of Comprehension of Animation Logic in Young
Wendy Jackson Hall
Artist/Educator, Seattle, WA
Presented at the 2002
Society for Animation Studies Conference, Glendale,
Note: This paper is intended to
be read in conjunction with the viewing of a companion
videotape of student work samples. Please contact the
author for information about obtaining
a copy of the video.
Announcement: Wendy died November 16, 2005. She was only 32
years old. I did not know her. Looks like a
an animation educator who could have continued planting the seed
of animation to many more of the
young and help keep the art alive.
AWN news about Wendy
today are immersed in media, and in particular, animation, as it is found
on television, in movies and in video and computer games. Yet few children
think about how animation is created until they are given an opportunity to
do so themselves. New technologies available for home and school use are
making animation an accessible form of self-expression for
first exposed to the art of animation when I was in high school. Shortly
after I began making my own frame-by-frame movies with Super-8mm film, I
started teaching it, in turn, to children, as an apprentice to my mentor,
animation teacher Gail Banker. I worked with her for several years before I
began teaching animation classes on my own. Since then, I have had the
pleasure of working with more than 1,000 children, teaching animation at
summer camps, in after-school programs, in libraries, community centers and
presentation is based on observations of hundreds of children ranging in
age from four to fourteen, made during animation workshops I have conducted
in schools. I am currently listed on the Washington State Arts Commission
Roster of Art Educators, so I am often hired as an artist-in-residence at
one school for two or more weeks. Working in public schools, I face the
challenge of including several hundred children in an art experience that
lasts only a few weeks. Depending upon the amount of time and the number of
children I have to work with, I adapt my instruction to provide the best
experience for the situation. I have developed various curricula to fit
different situations and grade levels.
In all of
my workshops, I always start by asking the students about their favorite
animated television shows and movies. As can be expected, the most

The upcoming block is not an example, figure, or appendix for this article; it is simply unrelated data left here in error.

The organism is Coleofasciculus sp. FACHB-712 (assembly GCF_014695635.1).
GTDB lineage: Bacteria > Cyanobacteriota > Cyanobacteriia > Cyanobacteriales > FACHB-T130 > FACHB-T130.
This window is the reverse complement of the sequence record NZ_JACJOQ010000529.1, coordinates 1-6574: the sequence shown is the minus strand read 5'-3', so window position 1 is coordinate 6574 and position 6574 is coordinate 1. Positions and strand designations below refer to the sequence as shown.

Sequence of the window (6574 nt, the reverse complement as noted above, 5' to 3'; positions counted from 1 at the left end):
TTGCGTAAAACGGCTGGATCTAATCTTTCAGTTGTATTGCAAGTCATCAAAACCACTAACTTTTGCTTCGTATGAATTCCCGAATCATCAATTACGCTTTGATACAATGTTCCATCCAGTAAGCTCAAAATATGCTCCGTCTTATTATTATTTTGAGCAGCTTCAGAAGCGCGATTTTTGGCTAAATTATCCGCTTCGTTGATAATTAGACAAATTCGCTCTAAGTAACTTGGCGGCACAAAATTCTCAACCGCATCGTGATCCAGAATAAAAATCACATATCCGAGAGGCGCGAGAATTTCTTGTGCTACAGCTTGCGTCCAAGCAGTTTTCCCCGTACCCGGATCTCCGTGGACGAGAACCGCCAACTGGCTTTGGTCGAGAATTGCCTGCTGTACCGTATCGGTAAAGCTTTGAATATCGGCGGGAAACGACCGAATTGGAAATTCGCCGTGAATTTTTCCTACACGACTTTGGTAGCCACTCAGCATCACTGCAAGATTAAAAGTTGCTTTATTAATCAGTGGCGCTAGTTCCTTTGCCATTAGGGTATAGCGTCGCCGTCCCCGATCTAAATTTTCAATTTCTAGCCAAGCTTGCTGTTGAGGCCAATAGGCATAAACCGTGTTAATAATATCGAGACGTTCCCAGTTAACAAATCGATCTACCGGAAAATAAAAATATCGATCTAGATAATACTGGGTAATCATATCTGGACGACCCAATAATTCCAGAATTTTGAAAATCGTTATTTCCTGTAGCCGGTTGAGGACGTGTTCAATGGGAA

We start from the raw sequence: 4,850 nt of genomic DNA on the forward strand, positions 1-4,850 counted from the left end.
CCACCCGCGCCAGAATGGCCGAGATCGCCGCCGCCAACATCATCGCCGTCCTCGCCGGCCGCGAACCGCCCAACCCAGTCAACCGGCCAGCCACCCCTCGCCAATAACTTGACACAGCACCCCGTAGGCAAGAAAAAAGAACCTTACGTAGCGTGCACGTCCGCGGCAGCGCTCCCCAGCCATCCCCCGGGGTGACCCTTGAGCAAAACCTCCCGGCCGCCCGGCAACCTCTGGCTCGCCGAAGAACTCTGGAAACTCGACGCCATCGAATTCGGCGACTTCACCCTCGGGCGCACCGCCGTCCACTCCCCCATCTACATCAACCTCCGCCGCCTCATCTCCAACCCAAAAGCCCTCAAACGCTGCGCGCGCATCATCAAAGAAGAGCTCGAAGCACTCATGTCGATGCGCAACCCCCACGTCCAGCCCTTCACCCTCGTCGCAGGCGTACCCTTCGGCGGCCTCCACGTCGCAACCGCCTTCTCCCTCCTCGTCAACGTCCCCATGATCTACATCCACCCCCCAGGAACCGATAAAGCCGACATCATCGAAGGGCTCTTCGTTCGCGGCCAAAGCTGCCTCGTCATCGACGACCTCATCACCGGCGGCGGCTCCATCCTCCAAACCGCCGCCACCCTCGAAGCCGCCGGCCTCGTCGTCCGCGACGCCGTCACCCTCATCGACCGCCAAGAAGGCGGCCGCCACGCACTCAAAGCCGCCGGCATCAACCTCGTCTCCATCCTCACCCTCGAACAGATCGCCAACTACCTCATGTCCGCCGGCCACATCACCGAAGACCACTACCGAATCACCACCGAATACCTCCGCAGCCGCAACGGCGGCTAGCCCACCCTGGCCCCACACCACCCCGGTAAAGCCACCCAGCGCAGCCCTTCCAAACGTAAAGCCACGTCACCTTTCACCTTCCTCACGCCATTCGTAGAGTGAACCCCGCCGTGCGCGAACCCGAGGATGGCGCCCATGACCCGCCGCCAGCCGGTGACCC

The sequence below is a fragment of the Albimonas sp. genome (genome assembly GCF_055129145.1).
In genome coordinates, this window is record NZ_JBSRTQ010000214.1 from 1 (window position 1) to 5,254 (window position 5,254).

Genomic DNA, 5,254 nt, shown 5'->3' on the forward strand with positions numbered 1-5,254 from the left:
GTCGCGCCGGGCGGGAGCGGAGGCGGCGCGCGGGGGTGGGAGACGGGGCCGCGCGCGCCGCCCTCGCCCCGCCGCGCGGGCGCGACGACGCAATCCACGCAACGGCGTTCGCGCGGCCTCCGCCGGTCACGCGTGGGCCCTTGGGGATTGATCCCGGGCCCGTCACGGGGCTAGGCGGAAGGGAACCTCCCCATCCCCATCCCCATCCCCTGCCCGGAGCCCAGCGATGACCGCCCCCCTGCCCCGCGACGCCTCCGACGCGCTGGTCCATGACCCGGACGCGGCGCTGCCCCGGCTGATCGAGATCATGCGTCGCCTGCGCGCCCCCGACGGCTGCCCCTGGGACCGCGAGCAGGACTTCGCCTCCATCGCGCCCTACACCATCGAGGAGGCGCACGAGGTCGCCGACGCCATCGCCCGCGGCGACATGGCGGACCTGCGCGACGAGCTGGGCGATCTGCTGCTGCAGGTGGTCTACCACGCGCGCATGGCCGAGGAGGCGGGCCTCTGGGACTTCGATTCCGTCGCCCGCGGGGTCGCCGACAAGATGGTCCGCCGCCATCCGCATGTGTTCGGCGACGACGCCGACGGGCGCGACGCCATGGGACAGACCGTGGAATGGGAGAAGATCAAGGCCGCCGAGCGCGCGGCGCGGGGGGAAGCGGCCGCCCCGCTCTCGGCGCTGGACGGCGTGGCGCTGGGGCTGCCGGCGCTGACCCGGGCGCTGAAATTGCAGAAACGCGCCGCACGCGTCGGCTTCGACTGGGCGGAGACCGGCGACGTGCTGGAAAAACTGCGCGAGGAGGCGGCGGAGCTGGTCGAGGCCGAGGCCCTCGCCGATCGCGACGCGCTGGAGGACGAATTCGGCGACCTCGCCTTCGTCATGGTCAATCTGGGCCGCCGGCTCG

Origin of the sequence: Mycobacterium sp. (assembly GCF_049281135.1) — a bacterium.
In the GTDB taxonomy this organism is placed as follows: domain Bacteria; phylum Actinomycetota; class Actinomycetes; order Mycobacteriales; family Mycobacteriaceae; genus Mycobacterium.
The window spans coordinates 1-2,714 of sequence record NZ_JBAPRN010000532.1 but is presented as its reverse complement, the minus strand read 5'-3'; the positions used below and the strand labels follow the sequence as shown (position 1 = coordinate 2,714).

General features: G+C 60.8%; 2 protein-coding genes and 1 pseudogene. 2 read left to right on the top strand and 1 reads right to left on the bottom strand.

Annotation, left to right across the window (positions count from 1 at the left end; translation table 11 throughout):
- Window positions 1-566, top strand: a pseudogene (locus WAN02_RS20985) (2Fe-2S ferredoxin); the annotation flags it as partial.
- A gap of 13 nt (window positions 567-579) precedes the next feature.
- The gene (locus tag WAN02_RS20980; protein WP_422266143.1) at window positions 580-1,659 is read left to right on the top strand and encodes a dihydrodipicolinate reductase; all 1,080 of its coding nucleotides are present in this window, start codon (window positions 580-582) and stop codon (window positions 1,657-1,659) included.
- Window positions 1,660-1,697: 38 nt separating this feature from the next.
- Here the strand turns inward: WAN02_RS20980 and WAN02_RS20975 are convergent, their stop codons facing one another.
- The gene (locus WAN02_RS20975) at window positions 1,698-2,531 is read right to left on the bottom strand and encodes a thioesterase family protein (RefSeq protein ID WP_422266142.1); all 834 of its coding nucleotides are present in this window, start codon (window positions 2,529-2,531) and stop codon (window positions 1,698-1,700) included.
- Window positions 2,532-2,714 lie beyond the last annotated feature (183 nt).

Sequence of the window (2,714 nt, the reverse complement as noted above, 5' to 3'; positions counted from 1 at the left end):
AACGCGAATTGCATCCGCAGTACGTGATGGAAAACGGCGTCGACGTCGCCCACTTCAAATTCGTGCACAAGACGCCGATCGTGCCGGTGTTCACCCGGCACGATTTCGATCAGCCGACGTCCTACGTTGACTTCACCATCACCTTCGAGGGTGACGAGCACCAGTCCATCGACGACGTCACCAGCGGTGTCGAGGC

to-the-moment properties are cited, mainstream, commercial stuff. But
talking about these properties in a school setting is very exciting for the
children, and engages them in a way that allows me to focus their attention
on the concepts being presented. The idea is that they will watch those
shows differently after having experienced creating animation themselves.
One of my goals is to show that animation is an art form as well as a
In the State of
Washington, public schools are regulated by a set of guidelines called the
Essential Academic Learning Requirements or EALRs, which define benchmarks
for learning at each grade level. Sets of EALRs exist for 10 content areas:
Reading, Writing, Math, Communications, Mathematics, Science, Civics,
Economics, Geography, History and Health, and an 11th has just been
introduced for the Arts, a category that includes Visual Art, Performing
Arts, Music and Dance. Obviously, there is not and will probably never be a
category for Animation, but I believe that the art of animation is an ideal
companion art form for connecting not only the arts but also other content
areas. I am a supporter of multi-disciplinary education and am always
looking for ways to use animation as a learning tool in helping teachers
teach other subjects. As art education is virtually eliminated from public
school education by school systems facing budget cuts, such creative
integration of the arts will be a key component of successful education
reform in the future.
over, I have observed commonalities in the ways that children of various
ages respond to animation instruction. A pattern has emerged that seems to
naturally fit with the learning benchmarks set forth in the EALRs.
Children's understanding of what I like to call "Animation Logic," or how
animation works, goes hand in hand with concepts learned at each grade
level. I have observed children's comprehension of animation logic on
several levels as it connects with other content areas. These
Comprehension of multiplication, division and fractions help children
understand that 24 frames are combined to create one second of
The Arts: Aesthetic principles of design, composition,
contrast and visual symbols; Motor skills, hand-eye coordination and